If you’re having trouble sleeping at night, avoid large meals and alcoholic drinks late at night; try to exercise most days but not later than two to three hours before bedtime; don’t take naps after 3 p.m.; and go to bed and wake up at the same time each day. For more tips on getting a good night’s sleep, visit the National Sleep Foundation website.
3. Eat Healthier
As you grow older, your body doesn’t burn up as many calories as it used to because your metabolism slows down as you age. That means eating less, but eating better, to maintain a healthy weight. The USDA’s Choose My Plate program, and your healthcare provider, can help you make good choices. They include eating plenty of vegetables and fruits; choosing healthier sources of protein such as beans, chicken and fish; substituting whole grains for refined grain carbohydrates; replacing saturated and trans fats with unsaturated fats; and using alcohol in moderation.
4. Keep Your Mind Engaged
Your brain is like a muscle — you need to use it or you lose it. There are many things you can do to keep your brain in shape, such as doing crossword puzzles, reading, playing cards, listening to podcasts, taking or teaching a class, learning a new skill or hobby, or volunteering.
Some scientists have argued that such activities may protect the brain by establishing “cognitive reserve.” They may help the brain become more adaptable in some mental functions so it can compensate for age-related brain changes and health conditions that affect the brain. Socializing also gives your brain a boost, so consider joining a group focused on a hobby you enjoy.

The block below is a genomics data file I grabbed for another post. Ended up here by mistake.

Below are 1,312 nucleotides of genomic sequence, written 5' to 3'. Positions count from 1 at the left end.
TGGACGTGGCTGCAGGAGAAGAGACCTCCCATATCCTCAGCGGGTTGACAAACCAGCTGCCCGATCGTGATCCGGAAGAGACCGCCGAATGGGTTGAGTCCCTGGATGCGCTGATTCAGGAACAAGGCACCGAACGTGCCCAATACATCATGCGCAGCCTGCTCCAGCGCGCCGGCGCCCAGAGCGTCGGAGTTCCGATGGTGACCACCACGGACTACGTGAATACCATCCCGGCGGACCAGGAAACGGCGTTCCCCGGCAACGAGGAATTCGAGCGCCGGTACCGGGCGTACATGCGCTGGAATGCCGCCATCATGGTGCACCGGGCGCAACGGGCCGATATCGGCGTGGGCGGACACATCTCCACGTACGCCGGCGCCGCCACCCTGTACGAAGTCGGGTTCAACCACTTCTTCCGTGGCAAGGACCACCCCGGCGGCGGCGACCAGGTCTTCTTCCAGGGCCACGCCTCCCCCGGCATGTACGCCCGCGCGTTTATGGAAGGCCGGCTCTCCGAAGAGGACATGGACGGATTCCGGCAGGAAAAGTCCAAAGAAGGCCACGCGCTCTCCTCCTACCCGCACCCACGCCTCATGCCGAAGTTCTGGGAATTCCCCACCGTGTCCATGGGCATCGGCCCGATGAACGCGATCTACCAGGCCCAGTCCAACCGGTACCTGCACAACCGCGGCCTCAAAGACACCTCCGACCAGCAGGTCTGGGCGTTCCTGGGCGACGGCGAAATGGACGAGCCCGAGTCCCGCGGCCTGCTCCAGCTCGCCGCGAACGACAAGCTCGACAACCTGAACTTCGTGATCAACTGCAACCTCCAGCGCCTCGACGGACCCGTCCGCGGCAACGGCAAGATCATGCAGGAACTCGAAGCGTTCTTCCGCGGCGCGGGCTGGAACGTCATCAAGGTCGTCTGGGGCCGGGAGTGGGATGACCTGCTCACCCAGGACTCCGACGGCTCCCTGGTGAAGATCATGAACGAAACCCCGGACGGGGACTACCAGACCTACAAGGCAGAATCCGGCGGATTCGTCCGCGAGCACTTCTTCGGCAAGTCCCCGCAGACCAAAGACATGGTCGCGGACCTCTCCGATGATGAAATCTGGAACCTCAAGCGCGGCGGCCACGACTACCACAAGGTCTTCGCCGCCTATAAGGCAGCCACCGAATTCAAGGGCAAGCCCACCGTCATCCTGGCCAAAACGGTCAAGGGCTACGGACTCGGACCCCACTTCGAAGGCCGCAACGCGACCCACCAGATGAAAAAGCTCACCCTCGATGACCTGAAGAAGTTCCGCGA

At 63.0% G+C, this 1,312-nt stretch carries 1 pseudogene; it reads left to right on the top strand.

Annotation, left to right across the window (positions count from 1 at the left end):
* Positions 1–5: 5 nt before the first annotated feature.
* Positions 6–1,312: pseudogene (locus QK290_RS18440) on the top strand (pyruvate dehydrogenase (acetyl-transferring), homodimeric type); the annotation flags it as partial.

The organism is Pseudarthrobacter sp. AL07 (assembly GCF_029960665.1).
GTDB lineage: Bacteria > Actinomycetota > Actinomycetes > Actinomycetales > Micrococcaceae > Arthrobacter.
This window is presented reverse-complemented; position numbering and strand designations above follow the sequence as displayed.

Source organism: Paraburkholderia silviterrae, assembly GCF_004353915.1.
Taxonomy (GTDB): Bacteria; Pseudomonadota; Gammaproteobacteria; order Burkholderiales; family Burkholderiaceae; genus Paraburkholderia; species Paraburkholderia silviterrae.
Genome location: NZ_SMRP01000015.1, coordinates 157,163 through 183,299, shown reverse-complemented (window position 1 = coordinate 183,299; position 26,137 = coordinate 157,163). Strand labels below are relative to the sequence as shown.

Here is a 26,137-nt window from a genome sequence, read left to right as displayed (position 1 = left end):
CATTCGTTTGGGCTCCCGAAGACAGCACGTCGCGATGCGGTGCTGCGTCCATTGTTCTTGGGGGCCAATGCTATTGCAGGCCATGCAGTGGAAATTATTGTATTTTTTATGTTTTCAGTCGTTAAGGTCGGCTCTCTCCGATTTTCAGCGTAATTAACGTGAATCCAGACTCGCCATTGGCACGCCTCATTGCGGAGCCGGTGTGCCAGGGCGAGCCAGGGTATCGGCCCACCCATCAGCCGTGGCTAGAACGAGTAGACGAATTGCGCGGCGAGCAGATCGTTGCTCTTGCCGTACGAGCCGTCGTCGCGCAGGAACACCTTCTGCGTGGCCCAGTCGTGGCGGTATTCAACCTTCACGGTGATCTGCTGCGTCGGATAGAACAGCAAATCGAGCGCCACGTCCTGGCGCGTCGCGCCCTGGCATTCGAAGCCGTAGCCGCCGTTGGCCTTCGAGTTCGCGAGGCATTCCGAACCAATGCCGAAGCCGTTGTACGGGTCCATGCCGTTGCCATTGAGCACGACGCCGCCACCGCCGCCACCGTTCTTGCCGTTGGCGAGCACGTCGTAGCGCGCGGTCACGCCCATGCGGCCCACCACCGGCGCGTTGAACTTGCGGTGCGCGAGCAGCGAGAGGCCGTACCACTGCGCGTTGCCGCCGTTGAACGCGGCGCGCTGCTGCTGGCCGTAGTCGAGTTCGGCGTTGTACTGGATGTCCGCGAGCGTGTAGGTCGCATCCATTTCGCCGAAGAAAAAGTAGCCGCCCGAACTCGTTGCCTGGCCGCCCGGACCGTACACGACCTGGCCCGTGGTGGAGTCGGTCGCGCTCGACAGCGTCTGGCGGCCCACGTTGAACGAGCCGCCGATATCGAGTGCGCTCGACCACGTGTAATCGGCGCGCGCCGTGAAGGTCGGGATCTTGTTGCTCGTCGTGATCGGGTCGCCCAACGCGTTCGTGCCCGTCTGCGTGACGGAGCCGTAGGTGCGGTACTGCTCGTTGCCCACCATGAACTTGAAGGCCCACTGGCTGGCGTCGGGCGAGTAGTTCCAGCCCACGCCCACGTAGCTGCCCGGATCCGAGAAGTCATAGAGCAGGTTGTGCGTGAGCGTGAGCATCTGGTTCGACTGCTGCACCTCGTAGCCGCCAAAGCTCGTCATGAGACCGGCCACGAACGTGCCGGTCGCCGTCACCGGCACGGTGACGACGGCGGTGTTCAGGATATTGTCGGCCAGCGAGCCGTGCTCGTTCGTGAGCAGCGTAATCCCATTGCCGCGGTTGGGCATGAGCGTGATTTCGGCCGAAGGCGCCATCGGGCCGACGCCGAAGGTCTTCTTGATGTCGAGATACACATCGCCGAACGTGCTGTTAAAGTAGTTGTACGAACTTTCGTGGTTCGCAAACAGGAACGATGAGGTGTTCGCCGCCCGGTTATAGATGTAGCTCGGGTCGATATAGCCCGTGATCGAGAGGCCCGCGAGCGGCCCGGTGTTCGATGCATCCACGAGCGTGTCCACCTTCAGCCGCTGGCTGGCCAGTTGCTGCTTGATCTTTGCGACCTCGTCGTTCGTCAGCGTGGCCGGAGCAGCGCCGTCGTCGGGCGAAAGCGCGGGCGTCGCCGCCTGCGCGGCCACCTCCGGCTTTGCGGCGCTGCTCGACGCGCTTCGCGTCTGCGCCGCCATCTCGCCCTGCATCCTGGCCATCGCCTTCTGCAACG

5. Nurture Your Relationships
Humans are hard-wired for connection. It makes us happy and drives away despair. So be a good friend. Listen when someone close to you needs to talk. Give back to the group you are part of. Play with your friends, whether it’s a game of cards, a round of golf or fetch with your dog. You could also volunteer for a group or cause you’re interested in. Check with schools in your area to see if they offer opportunities for mentoring students. Museums, parks and food banks may also offer possibilities for volunteering your time and talent.
Nurturing relationships can be just as important to your health and well-being as nutrition and physical activity. Maintaining a strong social network may even contribute to a longer, healthier life. To learn how a Life Plan Community like StoneRidge helps nurture relationships and improve social wellness, check out our blog post on the importance of socializing for seniors.
We’re Committed to a Healthier Way of Life Every Day of the Year
At StoneRidge, residents have a wealth of opportunities for improving overall wellness. From personalized fitness programs and healthy food choices to fun social events and special interest clubs, there’s always something to engage mind, body and spirit. To learn more about how we can make your New Year something to celebrate, get in touch. We can arrange an in-person or virtual appointment, whichever suits you best.